If you don't want to spend too much on a premium laptop like the Apple MacBook Pro 16 (2021), check out the ASUS ROG Zephyrus G14 (2022). Yes, gaming laptops are excellent for video editing because there are many similarities for hardware requirements. It's particularly true with the G14, as it sports a sharp 16:10 QHD panel with full DCI P3 coverage. Its factory calibration is good, but you might want to fine-tune it before you do any color work. It has a powerful 8-core AMD Ryzen 9 6900HS CPU, and you can choose between an AMD Radeon RX 6700S or 6800S GPU, both of which have enough horsepower to handle video editing.
There are a few downsides you should know about. First, this laptop gets hot and loud under load; you can change the fan settings if it bothers you, but at the cost of some performance loss. Second, the battery lasts a little over an hour when performing demanding tasks like video editing and gaming, meaning you'll have to keep the charger close by. Third, the USB-C ports support USB 3.2 Gen 2 standards, which is much slower than USB4 or Thunderbolt 4. ASUS promised an update that will add USB4 support, but there's no word on the update. Overall, although it doesn't feel as premium as the Apple laptop we recommend above, it's still an excellent laptop for video editing, and it can also double as your gaming PC.
The best budget laptop for video editing is the Lenovo Legion 5 Gen 6 15 (2021). You can configure this gaming laptop with an AMD Ryzen 5 5600H or Ryzen 7 5800H CPU, and you get multiple GPU options, from an entry-level NVIDIA GeForce GTX 1650 to a powerful NVIDIA GeForce RTX 3070. It's on the bulkier side, so it isn't the most portable, but it feels well-built, and its understated design won't stick out in a professional work environment. The keyboard feels spacious and comfortable, and there are plenty of ports for your peripherals and external displays.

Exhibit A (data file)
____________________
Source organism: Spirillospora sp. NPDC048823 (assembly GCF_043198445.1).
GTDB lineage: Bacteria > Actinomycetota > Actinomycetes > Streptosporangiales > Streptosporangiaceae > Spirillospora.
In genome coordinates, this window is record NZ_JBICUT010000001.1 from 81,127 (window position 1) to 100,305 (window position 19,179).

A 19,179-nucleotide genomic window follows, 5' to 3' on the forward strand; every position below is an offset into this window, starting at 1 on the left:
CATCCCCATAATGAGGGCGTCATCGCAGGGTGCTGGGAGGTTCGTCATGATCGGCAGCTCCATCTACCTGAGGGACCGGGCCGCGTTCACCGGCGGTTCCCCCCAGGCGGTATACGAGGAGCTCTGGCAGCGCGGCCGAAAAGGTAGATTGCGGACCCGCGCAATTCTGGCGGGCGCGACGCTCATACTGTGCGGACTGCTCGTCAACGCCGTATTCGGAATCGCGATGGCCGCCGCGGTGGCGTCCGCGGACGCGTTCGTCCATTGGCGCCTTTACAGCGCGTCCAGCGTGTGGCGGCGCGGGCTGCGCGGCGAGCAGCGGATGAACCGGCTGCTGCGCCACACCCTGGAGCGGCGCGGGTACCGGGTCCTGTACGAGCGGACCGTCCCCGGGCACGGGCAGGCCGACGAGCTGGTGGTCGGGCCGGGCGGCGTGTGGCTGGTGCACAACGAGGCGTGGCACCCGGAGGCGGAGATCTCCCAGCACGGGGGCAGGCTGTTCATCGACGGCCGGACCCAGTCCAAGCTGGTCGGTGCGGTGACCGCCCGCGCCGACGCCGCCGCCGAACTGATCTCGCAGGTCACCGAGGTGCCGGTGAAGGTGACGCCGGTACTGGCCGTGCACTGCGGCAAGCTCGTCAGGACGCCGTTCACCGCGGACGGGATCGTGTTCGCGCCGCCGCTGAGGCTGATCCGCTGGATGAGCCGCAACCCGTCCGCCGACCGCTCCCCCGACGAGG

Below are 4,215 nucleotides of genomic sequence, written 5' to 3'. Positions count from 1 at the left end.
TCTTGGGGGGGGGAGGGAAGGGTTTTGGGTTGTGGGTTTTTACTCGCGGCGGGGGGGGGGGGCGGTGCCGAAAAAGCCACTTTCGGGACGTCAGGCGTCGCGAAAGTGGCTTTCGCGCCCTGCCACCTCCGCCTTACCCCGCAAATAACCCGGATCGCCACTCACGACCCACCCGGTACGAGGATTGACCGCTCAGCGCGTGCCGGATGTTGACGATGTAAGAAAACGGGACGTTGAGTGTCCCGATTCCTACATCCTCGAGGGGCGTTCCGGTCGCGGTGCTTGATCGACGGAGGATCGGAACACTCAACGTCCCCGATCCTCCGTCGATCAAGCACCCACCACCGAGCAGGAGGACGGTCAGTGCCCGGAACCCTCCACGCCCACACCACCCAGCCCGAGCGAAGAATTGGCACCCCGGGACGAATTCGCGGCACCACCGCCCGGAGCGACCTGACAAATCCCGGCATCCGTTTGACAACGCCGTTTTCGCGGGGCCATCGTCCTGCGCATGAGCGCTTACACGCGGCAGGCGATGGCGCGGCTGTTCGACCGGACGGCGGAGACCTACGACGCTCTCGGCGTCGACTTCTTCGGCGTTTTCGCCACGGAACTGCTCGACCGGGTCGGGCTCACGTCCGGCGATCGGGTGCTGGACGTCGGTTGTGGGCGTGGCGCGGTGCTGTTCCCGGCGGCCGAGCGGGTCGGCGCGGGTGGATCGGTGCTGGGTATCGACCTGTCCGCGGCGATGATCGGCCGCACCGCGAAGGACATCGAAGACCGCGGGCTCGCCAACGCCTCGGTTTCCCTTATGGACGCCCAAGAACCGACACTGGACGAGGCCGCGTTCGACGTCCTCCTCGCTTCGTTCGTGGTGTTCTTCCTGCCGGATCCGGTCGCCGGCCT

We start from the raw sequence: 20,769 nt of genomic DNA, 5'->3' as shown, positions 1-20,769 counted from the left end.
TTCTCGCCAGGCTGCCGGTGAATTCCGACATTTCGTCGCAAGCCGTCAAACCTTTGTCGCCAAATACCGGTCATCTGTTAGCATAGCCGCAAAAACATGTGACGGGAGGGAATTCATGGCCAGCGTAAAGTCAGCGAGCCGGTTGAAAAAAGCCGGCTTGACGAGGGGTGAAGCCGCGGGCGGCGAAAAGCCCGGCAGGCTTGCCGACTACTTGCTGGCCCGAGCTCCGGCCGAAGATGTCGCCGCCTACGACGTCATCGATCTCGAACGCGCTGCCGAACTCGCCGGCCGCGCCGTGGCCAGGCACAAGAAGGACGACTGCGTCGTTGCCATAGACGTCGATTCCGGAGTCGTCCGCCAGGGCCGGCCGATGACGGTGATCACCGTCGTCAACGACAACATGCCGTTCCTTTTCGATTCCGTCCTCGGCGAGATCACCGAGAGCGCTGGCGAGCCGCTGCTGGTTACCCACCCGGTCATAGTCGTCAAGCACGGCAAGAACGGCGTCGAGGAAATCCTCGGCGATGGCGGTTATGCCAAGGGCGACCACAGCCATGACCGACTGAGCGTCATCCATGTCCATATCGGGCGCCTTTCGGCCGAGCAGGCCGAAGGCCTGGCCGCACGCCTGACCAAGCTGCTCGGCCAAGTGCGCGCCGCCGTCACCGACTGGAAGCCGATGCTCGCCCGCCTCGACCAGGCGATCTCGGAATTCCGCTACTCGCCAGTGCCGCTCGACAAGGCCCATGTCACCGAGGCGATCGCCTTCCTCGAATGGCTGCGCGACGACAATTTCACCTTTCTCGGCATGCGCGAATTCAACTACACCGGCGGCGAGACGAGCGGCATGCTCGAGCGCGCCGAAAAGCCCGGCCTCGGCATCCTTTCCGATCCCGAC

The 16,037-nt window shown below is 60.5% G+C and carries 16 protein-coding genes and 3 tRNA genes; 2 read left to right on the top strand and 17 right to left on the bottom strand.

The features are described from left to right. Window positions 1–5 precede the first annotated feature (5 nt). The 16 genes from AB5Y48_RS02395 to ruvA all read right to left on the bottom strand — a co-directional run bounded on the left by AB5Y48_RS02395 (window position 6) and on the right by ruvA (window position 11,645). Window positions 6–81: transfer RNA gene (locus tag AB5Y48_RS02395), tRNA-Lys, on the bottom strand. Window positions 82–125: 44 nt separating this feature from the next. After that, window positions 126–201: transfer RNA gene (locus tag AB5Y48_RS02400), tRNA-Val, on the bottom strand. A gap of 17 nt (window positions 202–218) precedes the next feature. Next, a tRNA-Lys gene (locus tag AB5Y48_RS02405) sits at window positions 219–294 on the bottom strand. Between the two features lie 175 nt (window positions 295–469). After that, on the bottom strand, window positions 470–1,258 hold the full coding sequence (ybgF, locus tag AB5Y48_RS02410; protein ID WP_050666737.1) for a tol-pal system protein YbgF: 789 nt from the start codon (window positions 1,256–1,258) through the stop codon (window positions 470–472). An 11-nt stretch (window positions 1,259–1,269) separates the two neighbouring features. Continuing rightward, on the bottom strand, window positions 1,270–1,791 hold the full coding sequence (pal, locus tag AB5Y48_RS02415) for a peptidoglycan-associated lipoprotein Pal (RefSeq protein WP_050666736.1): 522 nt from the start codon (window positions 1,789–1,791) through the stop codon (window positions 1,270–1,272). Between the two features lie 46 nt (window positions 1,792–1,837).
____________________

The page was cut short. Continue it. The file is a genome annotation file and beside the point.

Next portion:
The memory and storage are user-replaceable, so you can get a cheaper configuration to start and upgrade it yourself later on. The main downside is that it's only available with sRGB displays, so you'll need an external monitor if you work in a wider color space. It also doesn't have any biometrics for quick logins, and its battery life is very short, around four hours of light use and one hour of intensive workload.
If you need something cheap to get the job done, consider the Lenovo IdeaPad Gaming 3 (2021). You can configure this 15.6-inch laptop with an AMD Ryzen 5 5600H or Ryzen 7 5800H CPU, both of which have enough processing power to handle video editing. There are various NVIDIA dedicated GPU options, from an entry-level GeForce GTX 1650 to a mid-range RTX 3060. You can only get up to 16GB of memory, but the RAM is user-upgradeable, meaning you can add more later on.
Again, the downside is that all the display options are only suitable for sRGB content. It also gets hot and loud under load, and the battery lasts less than an hour when performing demanding tasks, so you'll need to carry the power adapter if you want to work on the go. Overall, it isn't a particularly premium-feeling laptop, but it'll get the job done, and it's wallet-friendly.
Our recommendations above are what we think are currently the best video editing laptops to buy. We factor in the price (a cheaper laptop wins over a pricier one if the difference isn't worth it), feedback from our visitors, and availability (no laptops that are difficult to find or almost out of stock everywhere).
If you prefer to make your own decision, here's the list of all of our laptop reviews, sorted by price from low to high. Keep in mind that most laptops are available in various configurations, and the table only shows the results of the model we tested, so it's best to see the full review for information about other variants.